ASU engineers envision 'guiding' body's cells to help improve health

Controlling the fates of engineered cells opens possibilities for fighting diseases, disabilities

May 17, 2017

Much of what happens inside the human body at its most basic biological level is determined by how its cells transition from one state to another.

In particular, stem cells — the primal cells common to all multicellular organisms— have the ability to divide and differentiate into a range of specialized kinds of cells that are essential to critical bodily systems and functions. Some cells can even change to different kinds of cells more than once. The technology used in Xiao Wang’s Systems and Synthetic Biology Lab can capture images of cellular fluorescence in microfluidic devices. The images are used to illustrate in real time how engineered E. coli cells transition from one state or function to another. Photo by Jessica Hochreiter/ASU Download Full Image

What is still unknown to a significant degree are all the factors within the body’s genetic environment that determine what kinds of specialized cells that the unspecialized stem cells will transition into.

A thorough understanding of what controls the cell differentiation process would unlock secrets to “guiding” cell fates, and open up the potential for developing more and better cell-based medical therapies, according to Xiao Wang.

Wang is an associate professor of biomedical engineering in Arizona State University’s Ira A. Fulton Schools of Engineering and directs the Systems and Synthetic Biology Lab.

HIs lab team and faculty collaborators have been trying to fill in missing pieces of the picture presented by “Waddington’s epigenetic landscape,” a visualization of pathways a cell might follow toward differentiation.

Scientist Conrad Hal Waddington’s illustration of a biological landscape of ridges and valleys that a cell could move along on its way to differentiation was a valuable step forward in genetics in the mid-20th century.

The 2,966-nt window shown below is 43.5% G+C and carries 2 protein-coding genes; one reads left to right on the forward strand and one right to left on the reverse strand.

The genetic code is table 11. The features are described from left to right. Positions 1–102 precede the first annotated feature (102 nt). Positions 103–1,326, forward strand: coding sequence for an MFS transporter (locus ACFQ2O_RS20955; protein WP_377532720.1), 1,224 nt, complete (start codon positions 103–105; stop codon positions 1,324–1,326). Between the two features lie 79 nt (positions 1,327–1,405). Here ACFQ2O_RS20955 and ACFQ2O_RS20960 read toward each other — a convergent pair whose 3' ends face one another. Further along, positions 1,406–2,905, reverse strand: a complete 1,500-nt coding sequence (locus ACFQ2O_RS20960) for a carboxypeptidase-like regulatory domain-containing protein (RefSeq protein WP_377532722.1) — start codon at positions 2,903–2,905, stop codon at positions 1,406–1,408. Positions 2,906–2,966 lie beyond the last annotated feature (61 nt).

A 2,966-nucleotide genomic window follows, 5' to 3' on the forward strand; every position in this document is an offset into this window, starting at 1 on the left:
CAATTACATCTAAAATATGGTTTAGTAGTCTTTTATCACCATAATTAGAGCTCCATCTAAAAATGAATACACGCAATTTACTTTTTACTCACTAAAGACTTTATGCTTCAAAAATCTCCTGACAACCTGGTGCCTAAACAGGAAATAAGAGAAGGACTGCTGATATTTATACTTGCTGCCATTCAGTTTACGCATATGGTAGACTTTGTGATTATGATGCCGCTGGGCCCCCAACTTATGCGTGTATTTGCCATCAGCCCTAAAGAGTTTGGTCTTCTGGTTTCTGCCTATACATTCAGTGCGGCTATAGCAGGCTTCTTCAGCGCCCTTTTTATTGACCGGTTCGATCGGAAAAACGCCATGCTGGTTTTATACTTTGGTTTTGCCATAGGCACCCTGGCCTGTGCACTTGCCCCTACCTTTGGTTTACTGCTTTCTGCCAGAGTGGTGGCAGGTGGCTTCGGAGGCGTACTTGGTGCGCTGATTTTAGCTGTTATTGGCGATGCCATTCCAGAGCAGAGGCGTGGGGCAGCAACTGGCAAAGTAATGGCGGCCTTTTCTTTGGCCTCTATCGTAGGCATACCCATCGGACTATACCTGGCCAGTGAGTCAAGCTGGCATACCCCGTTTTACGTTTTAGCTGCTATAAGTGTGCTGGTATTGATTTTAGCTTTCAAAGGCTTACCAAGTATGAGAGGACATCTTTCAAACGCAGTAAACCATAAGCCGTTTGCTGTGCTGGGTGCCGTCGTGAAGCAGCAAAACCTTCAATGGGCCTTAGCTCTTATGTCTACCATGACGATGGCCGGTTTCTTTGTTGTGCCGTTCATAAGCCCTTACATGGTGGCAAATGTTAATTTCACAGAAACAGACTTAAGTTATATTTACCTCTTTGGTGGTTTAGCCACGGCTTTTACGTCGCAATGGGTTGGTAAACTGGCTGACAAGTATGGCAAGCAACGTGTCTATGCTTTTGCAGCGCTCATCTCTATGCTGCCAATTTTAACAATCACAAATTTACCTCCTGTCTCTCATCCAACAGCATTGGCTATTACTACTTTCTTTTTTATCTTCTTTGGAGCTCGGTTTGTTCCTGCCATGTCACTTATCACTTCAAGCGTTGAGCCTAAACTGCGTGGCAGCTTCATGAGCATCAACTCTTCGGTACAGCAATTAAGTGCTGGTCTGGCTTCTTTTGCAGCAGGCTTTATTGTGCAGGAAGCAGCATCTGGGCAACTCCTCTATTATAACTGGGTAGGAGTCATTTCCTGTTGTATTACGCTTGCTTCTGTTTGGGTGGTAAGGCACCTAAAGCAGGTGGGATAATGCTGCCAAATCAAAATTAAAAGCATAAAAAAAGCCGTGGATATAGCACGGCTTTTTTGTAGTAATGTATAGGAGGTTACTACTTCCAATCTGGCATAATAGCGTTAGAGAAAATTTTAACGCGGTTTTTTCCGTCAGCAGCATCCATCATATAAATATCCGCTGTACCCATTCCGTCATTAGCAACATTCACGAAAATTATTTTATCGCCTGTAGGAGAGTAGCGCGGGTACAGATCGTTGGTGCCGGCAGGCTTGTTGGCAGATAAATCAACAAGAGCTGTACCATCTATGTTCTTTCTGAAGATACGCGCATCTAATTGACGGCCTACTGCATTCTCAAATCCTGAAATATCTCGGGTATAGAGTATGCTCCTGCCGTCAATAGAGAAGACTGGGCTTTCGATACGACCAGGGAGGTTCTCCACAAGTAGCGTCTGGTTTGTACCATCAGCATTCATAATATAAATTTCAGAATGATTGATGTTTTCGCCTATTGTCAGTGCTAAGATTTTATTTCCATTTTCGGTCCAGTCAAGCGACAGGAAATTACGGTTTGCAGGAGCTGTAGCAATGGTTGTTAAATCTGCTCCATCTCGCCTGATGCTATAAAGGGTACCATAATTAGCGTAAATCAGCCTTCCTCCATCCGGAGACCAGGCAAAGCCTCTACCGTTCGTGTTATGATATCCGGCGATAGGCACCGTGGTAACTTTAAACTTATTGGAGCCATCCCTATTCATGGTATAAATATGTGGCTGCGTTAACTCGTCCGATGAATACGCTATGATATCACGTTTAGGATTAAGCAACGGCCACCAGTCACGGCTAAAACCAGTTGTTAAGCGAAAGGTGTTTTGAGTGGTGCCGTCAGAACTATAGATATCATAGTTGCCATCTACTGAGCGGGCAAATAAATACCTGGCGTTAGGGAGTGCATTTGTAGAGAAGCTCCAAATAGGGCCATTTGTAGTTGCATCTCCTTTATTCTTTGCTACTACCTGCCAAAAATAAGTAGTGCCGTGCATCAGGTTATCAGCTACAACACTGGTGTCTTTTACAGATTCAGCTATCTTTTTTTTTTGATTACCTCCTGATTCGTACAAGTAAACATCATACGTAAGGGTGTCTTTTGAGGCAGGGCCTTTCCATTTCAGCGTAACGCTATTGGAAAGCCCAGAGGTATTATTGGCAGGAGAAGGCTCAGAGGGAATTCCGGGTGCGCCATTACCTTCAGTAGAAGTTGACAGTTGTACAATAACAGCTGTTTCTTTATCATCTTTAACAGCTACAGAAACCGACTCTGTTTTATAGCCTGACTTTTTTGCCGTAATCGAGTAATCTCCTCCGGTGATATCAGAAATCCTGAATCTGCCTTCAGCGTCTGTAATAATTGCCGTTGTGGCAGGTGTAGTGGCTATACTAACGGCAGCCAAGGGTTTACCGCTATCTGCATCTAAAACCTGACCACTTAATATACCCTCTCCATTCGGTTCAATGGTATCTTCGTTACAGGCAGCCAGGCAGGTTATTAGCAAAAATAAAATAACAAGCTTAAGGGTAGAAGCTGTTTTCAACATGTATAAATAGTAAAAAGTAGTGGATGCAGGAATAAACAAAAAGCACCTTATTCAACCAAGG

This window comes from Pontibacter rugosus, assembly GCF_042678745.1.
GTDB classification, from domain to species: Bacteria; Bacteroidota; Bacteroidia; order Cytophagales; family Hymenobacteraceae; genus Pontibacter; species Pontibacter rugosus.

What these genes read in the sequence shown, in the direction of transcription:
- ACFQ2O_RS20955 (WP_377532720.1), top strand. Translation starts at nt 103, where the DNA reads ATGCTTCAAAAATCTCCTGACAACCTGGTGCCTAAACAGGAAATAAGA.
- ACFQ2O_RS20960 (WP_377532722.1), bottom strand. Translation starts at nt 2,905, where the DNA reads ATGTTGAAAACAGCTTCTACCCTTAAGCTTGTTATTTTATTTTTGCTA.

With the benefit of modern advances in mathematical modeling, computer science, bioengineering, physics and molecular biology, Wang and his colleagues have expanded on Waddington’s conceptualization of the determinants of cell fates.

Their conclusions have recently been published in the biomedical and life sciences research journal eLife, in the article “Engineering of a synthetic quadrastable gene network to approach Waddington landscape and cell fate determination.”

man working in lab
Biomedical engineering doctoral student Fuqing Wu conducted the experiments to test Wang’s theories about the mechanisms of cell differentiation. Photo by Jessica Hochreiter/ASU

Biomedical engineering doctoral student Fuqing Wu performed the experiments for the research project and postdoctoral research associate Ri-Qi Su developed the mathematical modeling.

Wang’s chief partner on the project was Ying-Cheng Lai, a Fulton Schools professor of electrical, computer and energy engineering.

The eLife journal editors write that the team has successfully charted how the environment in which cell fates are altered will change in the presence of various chemicals, and that cells’ transitions can be guided by introducing certain chemicals into that landscape in specifically ordered sequences.

“Their work helps us understand how multiple cell fates may be achieved and how we might manipulate cell fate transitions,” the editors write.

The research not only lays a theoretical foundation for how cell differentiation could be controlled, Wang explained, but also provides results of experimentation to support the theory.

The upshot is that by changing the order in which mixtures of particular chemicals and protein molecules are introduced into the environment, one kind of cell can be manipulated into turning into other specific kinds of cells.

With the ability to do that, he envisions being able to someday control the mechanisms that determine cell fates for the purposes of treating infections and diseases, and repairing body tissues and organs.

portrait of professor
Associate Professor Xiao Wang says the most dramatic impact of learning to manipulate the cell transition process might be reducing the need for organ transplants. Photo by Jessica Hochreiter/ASU

He sees potential uses for improving therapies and treatments for Alzheimer’s disease, spinal injuries and even blindness.

The most dramatic impact could be on reducing the need for transplants.

“When tissues or organs are badly damaged, the only option we often have today are transplants. We have to take parts from other bodies,” he said. “But by turning our own cells into the kinds of cells needed to produce specific types of tissues, we might be able to generate that new tissue from our own genetic material.”